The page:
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Pelicans hire Alvin Gentry to play faster, fully unleash Anthony Davis

New Orleans Pelicans, franchise player Anthony Davis will look to pick up the pace under new coach Alvin Gentry who comes from the Golden State Warriors.

What happens when the NBA's top under-25 talent gets fully unleashed? We're about to find out.

The Pelicans have hired Warriors assistant Alvin Gentry as their next head coach, replacing Monty Williams, who was fired earlier this month after five seasons

The logic behind Williams's somewhat unexpected firing wasn't entirely clear at the time, as it came so quickly after his first postseason appearance and after owner Tom Benson sent out a letter of gratitude to his coaching staff. Now, with Gentry on deck, the logic behind the coaching change is clear as day: one of the league's slowest teams in recent years plans to significantly pick up the tempo. That's a frightening proposition for opponents, who now must contemplate Anthony Davis like they've never seen him before, in a fast and loose system that should utilize his obscene athleticism and above-the-rim finishing ability.

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Gentry, 60, was hired by first-year Warriors coach Steve Kerr last summer as Golden State's associate head coach, tasked with injecting new life into an offense that ranked 12th in 2013-14. Reaching back to his days as an assistant and head coach in Phoenix, during the "Seven Seconds Or Less" era, Gentry helped the Warriors rank No. 1 in pace and No. 2 in offensive efficiency this season, as Stephen Curry captured his first MVP award and Klay Thompson made his first All-Star Game.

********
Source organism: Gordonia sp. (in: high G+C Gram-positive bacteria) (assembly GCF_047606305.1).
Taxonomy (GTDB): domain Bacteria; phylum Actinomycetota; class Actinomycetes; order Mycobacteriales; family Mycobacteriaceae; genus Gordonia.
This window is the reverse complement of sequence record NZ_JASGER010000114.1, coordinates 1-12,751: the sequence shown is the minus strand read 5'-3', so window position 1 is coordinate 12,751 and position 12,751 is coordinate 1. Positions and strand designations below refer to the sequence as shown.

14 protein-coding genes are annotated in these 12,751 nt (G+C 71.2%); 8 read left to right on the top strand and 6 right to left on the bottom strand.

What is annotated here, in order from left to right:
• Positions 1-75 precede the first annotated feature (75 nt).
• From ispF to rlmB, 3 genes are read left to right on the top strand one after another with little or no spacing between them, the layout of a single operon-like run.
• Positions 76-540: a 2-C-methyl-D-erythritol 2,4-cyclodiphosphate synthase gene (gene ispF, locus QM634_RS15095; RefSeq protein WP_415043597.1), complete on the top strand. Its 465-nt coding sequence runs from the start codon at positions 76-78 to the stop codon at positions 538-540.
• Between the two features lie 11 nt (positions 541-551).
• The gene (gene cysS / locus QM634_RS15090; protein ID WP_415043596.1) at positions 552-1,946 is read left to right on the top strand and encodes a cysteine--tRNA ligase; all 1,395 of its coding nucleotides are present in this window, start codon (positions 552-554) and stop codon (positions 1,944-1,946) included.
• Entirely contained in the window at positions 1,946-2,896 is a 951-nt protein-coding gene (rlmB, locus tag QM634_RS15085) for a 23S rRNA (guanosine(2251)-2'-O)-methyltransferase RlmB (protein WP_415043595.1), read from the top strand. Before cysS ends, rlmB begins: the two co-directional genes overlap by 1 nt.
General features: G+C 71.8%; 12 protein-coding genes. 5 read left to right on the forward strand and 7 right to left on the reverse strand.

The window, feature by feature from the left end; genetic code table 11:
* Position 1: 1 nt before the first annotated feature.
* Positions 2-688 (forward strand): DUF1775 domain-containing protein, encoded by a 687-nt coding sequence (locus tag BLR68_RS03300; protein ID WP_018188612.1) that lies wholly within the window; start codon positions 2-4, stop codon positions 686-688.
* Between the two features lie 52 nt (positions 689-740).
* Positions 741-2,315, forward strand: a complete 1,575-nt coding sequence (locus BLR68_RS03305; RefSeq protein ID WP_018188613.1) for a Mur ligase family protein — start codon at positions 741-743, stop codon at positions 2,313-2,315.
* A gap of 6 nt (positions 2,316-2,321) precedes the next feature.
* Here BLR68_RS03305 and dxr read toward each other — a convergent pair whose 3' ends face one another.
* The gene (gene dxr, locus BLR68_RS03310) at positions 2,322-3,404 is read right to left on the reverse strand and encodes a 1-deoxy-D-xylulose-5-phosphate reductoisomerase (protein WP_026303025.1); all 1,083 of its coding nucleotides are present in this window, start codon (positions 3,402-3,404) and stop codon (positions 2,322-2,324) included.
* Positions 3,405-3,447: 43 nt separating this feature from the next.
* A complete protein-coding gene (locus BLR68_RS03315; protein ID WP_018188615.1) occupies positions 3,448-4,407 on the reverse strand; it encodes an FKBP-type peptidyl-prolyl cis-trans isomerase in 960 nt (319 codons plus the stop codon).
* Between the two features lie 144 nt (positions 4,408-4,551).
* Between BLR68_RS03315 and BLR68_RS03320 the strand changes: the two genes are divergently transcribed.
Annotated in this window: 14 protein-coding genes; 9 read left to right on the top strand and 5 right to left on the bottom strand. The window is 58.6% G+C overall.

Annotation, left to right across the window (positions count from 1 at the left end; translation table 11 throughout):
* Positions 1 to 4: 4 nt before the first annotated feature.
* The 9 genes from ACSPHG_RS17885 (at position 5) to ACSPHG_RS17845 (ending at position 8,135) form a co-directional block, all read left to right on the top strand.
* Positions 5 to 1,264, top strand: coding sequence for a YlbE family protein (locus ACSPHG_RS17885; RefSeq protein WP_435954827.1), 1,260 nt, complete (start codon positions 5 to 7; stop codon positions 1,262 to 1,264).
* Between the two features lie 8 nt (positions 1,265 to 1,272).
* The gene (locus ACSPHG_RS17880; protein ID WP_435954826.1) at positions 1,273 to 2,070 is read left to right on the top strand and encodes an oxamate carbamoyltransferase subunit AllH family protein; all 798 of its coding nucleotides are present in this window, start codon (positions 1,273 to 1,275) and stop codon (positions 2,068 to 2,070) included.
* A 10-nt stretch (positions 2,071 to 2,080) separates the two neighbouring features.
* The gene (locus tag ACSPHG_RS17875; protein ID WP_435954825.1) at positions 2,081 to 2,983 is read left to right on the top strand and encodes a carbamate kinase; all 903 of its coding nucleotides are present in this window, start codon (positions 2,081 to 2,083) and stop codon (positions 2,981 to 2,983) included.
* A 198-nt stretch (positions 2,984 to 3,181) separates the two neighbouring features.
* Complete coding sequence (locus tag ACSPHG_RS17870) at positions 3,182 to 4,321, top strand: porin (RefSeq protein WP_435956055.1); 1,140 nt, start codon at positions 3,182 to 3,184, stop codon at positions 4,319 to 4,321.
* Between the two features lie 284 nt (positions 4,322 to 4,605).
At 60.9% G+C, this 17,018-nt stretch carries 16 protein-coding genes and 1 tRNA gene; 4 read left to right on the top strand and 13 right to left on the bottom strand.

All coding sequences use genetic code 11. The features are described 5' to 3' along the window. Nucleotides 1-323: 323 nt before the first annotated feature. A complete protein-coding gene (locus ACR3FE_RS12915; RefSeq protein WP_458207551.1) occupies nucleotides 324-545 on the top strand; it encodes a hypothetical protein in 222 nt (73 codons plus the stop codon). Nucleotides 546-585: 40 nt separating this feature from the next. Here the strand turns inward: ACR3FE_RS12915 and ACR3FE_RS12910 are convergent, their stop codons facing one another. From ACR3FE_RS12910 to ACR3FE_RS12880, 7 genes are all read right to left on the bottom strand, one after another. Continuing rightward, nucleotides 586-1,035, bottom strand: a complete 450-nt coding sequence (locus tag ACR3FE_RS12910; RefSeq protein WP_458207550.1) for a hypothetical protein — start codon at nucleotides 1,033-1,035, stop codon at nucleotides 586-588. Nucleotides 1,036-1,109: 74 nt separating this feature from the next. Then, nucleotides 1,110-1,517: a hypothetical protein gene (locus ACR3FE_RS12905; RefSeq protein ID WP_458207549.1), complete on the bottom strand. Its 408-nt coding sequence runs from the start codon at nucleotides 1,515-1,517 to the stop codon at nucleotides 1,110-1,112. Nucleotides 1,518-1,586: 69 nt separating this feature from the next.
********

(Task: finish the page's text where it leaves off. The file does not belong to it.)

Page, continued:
[daily_cut.NBA]​In an interview with last month, Gentry laid out the thinking behind Golden State's approach on offense this season, which has seen the Warriors win 67 games and qualify for the Finals for the first time since 1975

"We want to keep the defense on its heels by always staying in attack mode," Gentry said. That’s been our philosophy here.”

That wasn't necessarily the guiding principle in New Orleans under Williams. Despite the presence of Davis and the attack-minded Tyreke Evans, the Pelicans ranked No. 27 in pace this season. During Williams's tenure, the Pelicans were the league's slowest team twice, and they never ranked higher than 22nd in pace. This wasn't a fluke: before being hired by New Orleans, Williams was an assistant in Portland under former coach Nate McMillan, who oversaw the league's slowest team in 2009-10 and 2010-11. 

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Gentry told in April that he would only leave Golden State for "a good situation ... with a good franchise that will have a chance to grow and a chance to win." That sounds a lot like the Pelicans, who won 45 games this season despite a host of injuries and who will soon have the ability to ink Davis to a five-year maximum rookie extension.